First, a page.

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Thinking about this some more an agent could easily be devised to run on the PC itself, bypassing the need for the centralised monitoing box. But not be me unfortunately :(

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The apple thing sounds most cool. What I mean is that the static arp cache entry won't survive a router reboot, i.e. it will go back to being dynamic when you reboot the router for any reason.

Wake-On-Lan is just a packet with the MAC address repeated six times; I think the best you'll end up with is a scheduled task to send a wakeup packet periodically when the machine is on (or at logon) using the Windows task scheduler. I'm increasingly finding uses for a super-low-power box running from flash, and this is one example. It could sit there on the LAN, and send a WoL packet when it spots an arp request to the specified IP address (arp is the very first packet that will be sent when you try to make the connection and, since it's a broadcast, can easily be detected). I a netbook might fit the bill, but the packback period would be quite long.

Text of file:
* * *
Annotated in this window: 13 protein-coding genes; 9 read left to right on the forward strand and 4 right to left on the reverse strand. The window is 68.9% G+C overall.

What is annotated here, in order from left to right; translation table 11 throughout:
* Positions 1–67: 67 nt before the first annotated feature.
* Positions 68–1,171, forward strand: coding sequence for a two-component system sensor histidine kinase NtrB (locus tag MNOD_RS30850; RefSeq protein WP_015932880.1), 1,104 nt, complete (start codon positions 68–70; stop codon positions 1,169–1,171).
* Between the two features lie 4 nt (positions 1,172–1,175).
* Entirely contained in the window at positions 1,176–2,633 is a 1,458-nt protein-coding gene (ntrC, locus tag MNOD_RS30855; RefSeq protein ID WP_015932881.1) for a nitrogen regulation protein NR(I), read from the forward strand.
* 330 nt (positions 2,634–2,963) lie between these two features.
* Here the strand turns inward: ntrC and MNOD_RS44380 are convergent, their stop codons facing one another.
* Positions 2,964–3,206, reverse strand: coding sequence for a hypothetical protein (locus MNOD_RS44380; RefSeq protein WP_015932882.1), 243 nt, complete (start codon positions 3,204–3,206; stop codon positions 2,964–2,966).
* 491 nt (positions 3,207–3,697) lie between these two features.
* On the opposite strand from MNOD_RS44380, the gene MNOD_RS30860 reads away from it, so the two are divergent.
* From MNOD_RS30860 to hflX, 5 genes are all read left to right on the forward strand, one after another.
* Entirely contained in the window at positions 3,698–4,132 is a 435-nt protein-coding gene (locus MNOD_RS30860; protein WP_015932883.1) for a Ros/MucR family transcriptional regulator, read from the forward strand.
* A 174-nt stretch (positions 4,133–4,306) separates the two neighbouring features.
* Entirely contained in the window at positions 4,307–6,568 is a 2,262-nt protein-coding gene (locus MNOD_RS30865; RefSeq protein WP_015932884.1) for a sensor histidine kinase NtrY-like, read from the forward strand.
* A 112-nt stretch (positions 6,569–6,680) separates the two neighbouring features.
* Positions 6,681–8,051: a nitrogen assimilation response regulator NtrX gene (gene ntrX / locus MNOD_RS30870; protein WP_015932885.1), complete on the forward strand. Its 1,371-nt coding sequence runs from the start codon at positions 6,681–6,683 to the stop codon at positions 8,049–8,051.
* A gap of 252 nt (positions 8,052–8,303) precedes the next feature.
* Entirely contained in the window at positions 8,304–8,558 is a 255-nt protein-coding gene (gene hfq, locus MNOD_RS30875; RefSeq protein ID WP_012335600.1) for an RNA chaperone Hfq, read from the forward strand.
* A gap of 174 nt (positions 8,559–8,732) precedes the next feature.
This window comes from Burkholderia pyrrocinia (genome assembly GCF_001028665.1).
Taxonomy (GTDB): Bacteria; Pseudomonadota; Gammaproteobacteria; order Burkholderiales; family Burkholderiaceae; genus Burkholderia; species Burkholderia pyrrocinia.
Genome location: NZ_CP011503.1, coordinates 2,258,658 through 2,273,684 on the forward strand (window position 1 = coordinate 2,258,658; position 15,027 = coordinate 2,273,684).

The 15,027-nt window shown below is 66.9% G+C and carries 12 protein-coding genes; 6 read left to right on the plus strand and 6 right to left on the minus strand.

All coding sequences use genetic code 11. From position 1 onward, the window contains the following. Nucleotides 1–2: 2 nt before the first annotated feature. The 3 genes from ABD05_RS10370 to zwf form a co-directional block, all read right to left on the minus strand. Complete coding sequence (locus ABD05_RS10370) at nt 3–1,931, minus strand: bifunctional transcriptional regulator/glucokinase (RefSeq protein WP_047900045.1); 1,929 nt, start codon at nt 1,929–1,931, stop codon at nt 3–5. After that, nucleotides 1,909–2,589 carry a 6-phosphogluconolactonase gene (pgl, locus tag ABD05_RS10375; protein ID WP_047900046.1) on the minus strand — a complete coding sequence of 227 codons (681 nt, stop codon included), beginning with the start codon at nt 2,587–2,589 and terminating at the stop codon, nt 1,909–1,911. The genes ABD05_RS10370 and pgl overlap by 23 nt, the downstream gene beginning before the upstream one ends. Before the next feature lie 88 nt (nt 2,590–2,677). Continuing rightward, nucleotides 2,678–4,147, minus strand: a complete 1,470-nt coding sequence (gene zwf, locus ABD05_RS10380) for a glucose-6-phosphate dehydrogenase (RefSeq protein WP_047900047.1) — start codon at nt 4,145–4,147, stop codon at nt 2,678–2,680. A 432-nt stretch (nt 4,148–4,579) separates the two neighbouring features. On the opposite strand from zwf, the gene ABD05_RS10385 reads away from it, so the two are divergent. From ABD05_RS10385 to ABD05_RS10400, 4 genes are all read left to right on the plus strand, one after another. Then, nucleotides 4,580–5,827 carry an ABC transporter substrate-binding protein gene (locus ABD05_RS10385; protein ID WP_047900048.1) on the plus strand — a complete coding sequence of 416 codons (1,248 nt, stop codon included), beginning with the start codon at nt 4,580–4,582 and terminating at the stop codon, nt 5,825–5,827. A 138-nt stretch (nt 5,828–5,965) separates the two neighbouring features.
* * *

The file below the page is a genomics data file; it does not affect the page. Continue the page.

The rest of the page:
So If I input a static arp entry into the router, it'll be ok as long as I don't reboot the router? And I could just reinput the arp entry if the router was to ever need rebooting, correct? Do you know where I could look for instructions to access a router via telnet?

Scheduled task wouldn't work well for me since the system is not used at regular time intervals. What would need to be created to send a WOL when an arp request to a specified IP is sent out? Would it be a process or program? I'm not sure what you mean when you say "running from flash." Are you talking about a flash program?

Thanks for your responses so far!

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Yes the router would be fine. Scheduled tasks can be set to run at logon and periodically (say every 5 mins).

Running from flash, as in a USB flash drive instead of a hard disk for an uber-low-power PC.